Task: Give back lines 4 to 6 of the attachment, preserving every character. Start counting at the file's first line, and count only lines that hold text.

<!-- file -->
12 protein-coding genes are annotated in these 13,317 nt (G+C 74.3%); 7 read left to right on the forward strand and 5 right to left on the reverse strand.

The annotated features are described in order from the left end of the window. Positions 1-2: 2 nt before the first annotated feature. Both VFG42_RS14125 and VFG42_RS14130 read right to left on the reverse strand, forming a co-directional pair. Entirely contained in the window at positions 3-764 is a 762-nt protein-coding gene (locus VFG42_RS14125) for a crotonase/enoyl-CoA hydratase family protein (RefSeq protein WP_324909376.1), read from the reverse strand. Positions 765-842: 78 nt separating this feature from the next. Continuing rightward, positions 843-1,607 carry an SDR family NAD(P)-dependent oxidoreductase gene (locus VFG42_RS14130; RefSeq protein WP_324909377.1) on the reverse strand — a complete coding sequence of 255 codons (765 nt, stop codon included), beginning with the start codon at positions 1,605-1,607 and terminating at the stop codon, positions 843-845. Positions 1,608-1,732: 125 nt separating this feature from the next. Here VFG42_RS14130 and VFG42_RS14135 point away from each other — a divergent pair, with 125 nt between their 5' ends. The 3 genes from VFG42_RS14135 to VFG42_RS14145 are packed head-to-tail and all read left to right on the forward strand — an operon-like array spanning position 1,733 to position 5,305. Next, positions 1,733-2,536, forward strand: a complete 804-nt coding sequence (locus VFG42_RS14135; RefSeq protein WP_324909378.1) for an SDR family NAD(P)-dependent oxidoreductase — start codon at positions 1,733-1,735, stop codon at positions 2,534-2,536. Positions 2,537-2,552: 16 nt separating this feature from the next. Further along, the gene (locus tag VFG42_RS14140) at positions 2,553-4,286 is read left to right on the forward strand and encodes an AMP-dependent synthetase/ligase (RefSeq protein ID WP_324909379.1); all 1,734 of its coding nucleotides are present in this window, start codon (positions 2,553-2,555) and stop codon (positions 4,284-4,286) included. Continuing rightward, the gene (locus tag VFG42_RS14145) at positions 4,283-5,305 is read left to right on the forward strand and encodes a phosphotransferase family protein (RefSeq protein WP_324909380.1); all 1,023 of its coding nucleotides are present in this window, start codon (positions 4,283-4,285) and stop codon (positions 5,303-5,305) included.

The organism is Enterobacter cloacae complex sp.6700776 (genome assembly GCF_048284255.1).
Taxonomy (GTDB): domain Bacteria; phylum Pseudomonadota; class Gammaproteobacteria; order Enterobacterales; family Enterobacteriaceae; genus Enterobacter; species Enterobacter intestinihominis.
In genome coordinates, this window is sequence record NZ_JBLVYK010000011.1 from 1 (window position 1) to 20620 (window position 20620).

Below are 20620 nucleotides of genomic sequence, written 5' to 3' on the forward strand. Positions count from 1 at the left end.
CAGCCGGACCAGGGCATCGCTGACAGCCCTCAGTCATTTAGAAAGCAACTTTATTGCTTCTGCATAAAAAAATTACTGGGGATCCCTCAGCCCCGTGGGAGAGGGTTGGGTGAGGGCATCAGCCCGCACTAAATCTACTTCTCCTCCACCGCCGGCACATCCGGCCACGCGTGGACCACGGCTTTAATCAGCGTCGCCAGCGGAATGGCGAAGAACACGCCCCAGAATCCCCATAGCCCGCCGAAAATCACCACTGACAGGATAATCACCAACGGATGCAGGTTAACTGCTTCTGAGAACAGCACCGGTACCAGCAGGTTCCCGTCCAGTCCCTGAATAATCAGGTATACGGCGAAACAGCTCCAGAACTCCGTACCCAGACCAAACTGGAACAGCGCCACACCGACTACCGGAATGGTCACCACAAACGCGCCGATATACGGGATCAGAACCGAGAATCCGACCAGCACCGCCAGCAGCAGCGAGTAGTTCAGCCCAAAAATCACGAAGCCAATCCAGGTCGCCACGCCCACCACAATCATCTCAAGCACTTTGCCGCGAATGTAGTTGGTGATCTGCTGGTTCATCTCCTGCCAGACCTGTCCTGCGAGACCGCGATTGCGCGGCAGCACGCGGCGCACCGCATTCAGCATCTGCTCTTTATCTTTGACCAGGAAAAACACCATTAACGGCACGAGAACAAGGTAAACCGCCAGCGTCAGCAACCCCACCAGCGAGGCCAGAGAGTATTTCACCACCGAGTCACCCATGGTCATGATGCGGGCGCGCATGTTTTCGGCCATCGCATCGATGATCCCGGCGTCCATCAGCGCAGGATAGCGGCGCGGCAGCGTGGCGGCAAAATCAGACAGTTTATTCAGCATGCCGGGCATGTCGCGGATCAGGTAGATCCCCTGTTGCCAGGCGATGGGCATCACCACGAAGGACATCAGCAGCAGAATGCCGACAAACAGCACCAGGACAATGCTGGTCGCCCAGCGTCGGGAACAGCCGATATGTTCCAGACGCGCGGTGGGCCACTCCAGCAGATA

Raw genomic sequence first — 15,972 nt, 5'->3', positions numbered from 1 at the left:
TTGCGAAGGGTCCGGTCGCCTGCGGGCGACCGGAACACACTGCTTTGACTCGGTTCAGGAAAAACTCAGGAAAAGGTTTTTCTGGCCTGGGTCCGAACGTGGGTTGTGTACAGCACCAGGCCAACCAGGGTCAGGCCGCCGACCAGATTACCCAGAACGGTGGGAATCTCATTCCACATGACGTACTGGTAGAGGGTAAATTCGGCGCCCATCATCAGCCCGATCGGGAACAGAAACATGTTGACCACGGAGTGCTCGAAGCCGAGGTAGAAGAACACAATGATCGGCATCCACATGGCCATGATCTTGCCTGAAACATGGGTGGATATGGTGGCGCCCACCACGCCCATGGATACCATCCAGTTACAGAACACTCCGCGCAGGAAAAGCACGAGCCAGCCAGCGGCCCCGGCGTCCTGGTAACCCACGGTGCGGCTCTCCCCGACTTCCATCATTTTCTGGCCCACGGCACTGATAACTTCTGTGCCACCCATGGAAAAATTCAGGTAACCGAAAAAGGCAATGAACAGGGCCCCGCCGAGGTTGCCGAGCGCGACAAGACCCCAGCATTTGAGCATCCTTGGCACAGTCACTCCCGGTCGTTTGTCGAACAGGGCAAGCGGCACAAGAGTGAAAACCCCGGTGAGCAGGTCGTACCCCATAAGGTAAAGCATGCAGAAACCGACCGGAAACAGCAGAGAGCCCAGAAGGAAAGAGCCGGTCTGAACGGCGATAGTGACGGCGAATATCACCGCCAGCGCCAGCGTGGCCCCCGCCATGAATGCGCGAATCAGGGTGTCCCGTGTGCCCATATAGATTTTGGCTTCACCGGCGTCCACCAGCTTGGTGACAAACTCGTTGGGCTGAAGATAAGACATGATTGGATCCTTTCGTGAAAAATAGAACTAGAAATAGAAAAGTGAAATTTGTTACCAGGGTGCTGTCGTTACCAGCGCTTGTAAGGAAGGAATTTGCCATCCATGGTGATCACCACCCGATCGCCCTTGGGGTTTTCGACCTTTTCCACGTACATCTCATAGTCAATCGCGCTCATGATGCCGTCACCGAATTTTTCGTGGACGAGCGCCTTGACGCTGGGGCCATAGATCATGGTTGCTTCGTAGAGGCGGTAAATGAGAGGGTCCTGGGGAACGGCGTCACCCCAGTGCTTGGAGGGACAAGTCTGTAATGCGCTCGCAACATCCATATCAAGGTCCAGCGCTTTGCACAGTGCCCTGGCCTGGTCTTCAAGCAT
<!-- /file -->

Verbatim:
Taxonomy (GTDB): domain Bacteria; phylum Pseudomonadota; class Gammaproteobacteria; order Enterobacterales; family Enterobacteriaceae; genus Enterobacter; species Enterobacter intestinihominis.
In genome coordinates, this window is sequence record NZ_JBLVYK010000011.1 from 1 (window position 1) to 20620 (window position 20620).

Below are 20620 nucleotides of genomic sequence, written 5' to 3' on the forward strand. Positions count from 1 at the left end.